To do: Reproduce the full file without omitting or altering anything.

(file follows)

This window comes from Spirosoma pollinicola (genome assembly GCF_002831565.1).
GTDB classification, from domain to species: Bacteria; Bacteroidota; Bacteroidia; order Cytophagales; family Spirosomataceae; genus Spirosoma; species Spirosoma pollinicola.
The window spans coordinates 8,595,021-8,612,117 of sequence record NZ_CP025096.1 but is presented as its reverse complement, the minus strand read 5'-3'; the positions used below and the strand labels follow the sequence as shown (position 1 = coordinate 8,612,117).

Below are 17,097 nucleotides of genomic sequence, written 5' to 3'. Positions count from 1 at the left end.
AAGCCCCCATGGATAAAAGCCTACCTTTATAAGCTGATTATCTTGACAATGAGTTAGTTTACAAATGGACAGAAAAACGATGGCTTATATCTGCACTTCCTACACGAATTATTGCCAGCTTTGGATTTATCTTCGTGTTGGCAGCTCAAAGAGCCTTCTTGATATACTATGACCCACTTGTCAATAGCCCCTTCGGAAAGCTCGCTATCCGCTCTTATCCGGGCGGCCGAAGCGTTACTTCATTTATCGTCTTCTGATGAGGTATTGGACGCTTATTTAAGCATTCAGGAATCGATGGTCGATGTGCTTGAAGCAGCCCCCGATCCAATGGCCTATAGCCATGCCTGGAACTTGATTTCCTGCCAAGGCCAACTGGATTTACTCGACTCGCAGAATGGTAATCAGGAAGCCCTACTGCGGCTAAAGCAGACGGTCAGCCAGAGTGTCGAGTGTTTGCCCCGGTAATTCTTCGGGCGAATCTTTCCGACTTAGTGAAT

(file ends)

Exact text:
This window comes from Spirosoma pollinicola (genome assembly GCF_002831565.1).
GTDB classification, from domain to species: Bacteria; Bacteroidota; Bacteroidia; order Cytophagales; family Spirosomataceae; genus Spirosoma; species Spirosoma pollinicola.
The window spans coordinates 8,595,021-8,612,117 of sequence record NZ_CP025096.1 but is presented as its reverse complement, the minus strand read 5'-3'; the positions used below and the strand labels follow the sequence as shown (position 1 = coordinate 8,612,117).

Below are 17,097 nucleotides of genomic sequence, written 5' to 3'. Positions count from 1 at the left end.
AAGCCCCCATGGATAAAAGCCTACCTTTATAAGCTGATTATCTTGACAATGAGTTAGTTTACAAATGGACAGAAAAACGATGGCTTATATCTGCACTTCCTACACGAATTATTGCCAGCTTTGGATTTATCTTCGTGTTGGCAGCTCAAAGAGCCTTCTTGATATACTATGACCCACTTGTCAATAGCCCCTTCGGAAAGCTCGCTATCCGCTCTTATCCGGGCGGCCGAAGCGTTACTTCATTTATCGTCTTCTGATGAGGTATTGGACGCTTATTTAAGCATTCAGGAATCGATGGTCGATGTGCTTGAAGCAGCCCCCGATCCAATGGCCTATAGCCATGCCTGGAACTTGATTTCCTGCCAAGGCCAACTGGATTTACTCGACTCGCAGAATGGTAATCAGGAAGCCCTACTGCGGCTAAAGCAGACGGTCAGCCAGAGTGTCGAGTGTTTGCCCCGGTAATTCTTCGGGCGAATCTTTCCGACTTAGTGAAT